It is the eurogroup of the democratically elected financial ministers of the rich, prosperous northern European countries that is curtailing the choices of a free government and are demanding the strict supervision of a fellow member state. Greek democracy is threatened by the very entity that contributed to its consolidation. Greek democracy is not in danger of falling into the hands of the military because the Greek military is confined to its barracks, is well under civilian rule and military rulers have no interest in political intervention -- not that there is any political power left to seize anyway. The danger to Greece's democracy comes from abroad, where the urge for the economic competitiveness of the country through internal devaluation is hurting political competitiveness and freedom of choice.
Since its inception as an independent state, Greece has looked to the west to improve its democracy, for the emulation of models in the state administration and education and legal systems. The West has been the main orientation of a country on the periphery of Europe's geography, which provided the templates for reform and modernization.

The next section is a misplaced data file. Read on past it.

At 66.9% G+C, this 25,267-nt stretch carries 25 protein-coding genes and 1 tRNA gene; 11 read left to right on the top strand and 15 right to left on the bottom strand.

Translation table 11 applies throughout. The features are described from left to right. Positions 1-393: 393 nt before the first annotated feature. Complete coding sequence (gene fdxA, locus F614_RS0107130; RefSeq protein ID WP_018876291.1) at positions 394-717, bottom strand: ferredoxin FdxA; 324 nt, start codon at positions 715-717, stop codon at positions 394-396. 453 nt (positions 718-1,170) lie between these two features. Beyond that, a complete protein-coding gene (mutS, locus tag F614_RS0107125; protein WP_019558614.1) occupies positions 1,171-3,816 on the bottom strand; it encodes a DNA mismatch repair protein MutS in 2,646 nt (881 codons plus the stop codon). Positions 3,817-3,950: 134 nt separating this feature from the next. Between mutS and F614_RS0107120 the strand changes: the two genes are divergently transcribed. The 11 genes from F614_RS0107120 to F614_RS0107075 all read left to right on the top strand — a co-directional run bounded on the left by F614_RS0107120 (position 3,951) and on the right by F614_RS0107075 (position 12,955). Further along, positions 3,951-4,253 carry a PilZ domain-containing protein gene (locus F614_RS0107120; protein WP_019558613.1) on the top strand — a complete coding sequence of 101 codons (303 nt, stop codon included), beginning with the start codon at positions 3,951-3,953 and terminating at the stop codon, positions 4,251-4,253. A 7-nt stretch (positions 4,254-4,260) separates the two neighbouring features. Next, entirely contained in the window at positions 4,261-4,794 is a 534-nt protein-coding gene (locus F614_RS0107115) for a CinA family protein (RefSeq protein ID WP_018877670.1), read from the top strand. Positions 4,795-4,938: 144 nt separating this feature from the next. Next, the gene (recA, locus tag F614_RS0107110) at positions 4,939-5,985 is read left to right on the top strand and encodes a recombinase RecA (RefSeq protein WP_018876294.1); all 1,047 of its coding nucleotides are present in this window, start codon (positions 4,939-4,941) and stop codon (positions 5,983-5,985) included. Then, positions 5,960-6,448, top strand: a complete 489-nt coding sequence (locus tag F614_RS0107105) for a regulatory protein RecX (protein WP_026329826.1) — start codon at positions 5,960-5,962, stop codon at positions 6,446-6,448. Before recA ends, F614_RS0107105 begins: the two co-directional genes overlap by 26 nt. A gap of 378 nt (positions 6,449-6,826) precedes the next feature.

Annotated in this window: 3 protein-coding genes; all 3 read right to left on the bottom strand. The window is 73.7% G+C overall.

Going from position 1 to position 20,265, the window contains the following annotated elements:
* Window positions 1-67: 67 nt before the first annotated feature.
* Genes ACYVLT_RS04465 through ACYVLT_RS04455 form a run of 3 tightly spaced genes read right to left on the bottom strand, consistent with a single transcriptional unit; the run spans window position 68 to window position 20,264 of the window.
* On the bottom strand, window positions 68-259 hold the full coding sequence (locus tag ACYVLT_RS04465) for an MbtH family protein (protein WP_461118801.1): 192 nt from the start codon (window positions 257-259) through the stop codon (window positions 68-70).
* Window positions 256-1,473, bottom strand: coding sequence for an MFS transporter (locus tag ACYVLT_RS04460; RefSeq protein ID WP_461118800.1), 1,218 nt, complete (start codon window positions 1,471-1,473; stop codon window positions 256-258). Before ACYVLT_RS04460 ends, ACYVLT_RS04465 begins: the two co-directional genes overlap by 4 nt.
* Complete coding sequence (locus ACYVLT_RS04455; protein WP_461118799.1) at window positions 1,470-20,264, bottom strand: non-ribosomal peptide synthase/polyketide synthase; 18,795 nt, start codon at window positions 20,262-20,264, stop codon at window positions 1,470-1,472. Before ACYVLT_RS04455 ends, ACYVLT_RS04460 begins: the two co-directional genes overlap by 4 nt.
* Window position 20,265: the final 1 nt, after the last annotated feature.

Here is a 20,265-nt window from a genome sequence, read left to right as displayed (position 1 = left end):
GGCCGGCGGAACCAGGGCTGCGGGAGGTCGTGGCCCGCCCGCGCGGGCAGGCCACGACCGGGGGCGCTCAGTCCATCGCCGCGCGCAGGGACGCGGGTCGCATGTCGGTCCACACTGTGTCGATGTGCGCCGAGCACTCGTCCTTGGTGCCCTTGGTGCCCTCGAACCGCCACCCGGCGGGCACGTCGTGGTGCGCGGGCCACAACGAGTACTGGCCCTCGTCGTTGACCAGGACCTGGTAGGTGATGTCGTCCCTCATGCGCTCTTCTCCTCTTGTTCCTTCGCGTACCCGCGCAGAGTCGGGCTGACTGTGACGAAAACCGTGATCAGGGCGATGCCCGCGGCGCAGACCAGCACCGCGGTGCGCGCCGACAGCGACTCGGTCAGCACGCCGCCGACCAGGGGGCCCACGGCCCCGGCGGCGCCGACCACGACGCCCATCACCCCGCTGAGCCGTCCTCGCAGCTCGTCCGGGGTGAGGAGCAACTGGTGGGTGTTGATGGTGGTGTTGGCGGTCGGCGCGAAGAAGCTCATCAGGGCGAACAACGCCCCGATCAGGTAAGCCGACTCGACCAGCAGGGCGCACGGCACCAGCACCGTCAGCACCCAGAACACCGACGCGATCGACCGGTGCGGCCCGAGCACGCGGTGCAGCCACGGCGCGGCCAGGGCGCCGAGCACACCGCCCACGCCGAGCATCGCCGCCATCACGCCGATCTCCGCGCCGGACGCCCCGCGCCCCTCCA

More recently, the accession into the European Community unleashed all the benevolent forces of Greek democracy in the company of the most advanced democracies of the world. And countless times, Greece and other southern European countries were presented as excellent examples of democratic consolidation, examples to be followed by the post-communist central and east European states. The European Union has been the beacon of constitutional practices, human rights, party political competition, and the main source of strength of the international standing of its member states.
What we are seeing now in Greece is democratic regression to pre-membership levels, polarized politics, the undermining of the ruling classes and the loss of national sovereignty. Soon the country will urgently need a "pre-accession strategy" of political reconstruction, next to a much-required strategy for economic growth.
The opinions expressed in this commentary are solely those of Othon Anastasakis.